What explains the galvanising of communities to participate actively in energy projects? How do groups mobilize to overcome the often formidable barriers highlighted in the existing literature? Drawing on original qualitative research of 100 community energy groups in Scotland, including six in-depth case studies, we explain how effective mobilization occurs and the political dynamics surrounding such mobilization. To capture these dynamics, we adapt theories offered by literature on social movements, with a particular focus on resource mobilization theories. Applying our adapted framework, we identify two particular sets of resources shaping community energy mobilization: (i) structural resources, which refer to the broad political context structuring and constraining opportunities for community energy mobilization; and (ii) symbolic resources—less tangible resources used to galvanise participants. We investigate to what extent our case study groups were able to draw upon and exploit these resources. We find that structural resources can either facilitate or hinder mobilization; what matters is how state resources are exploited and constraints mitigated. The use of symbolic resources was highly effective in aiding mobilization. Each of the groups examined – despite their considerable variation – effectively exploited symbolic resources such as shared identity or desire for strong, self reliant communities. - Highlights: ► Explains how/why community energy groups mobilize and the political dynamics surrounding it. ► Draws on original qualitative research of 100 community energy groups in Scotland. ► Identifies two particular sets of resources (structural and symbolic) and their importance. ► Explains how these resources shape community energy mobilization in Scotland. ► Provides an original application of resource mobilization theory to the field of energy studies.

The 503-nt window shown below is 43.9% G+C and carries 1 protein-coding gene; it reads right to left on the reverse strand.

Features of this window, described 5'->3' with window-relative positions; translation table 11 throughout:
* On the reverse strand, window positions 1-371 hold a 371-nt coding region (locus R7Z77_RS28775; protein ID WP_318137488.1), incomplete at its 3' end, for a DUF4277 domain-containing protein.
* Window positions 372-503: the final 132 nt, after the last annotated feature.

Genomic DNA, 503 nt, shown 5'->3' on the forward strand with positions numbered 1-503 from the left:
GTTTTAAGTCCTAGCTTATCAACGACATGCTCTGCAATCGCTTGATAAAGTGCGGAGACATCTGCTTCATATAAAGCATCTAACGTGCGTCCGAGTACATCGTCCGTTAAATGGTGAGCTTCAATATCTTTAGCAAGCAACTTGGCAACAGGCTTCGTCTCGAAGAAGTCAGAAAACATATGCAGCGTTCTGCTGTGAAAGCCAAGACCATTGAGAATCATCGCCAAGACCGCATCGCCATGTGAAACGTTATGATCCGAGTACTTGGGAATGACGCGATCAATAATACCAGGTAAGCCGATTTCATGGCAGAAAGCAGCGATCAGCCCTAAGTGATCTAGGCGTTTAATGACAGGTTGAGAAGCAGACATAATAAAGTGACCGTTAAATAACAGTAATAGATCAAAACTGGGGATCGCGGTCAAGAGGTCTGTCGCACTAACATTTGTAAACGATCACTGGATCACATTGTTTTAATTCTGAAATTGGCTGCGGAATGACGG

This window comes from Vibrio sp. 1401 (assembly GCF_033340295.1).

8. Benefits to US industry from involvement in fusion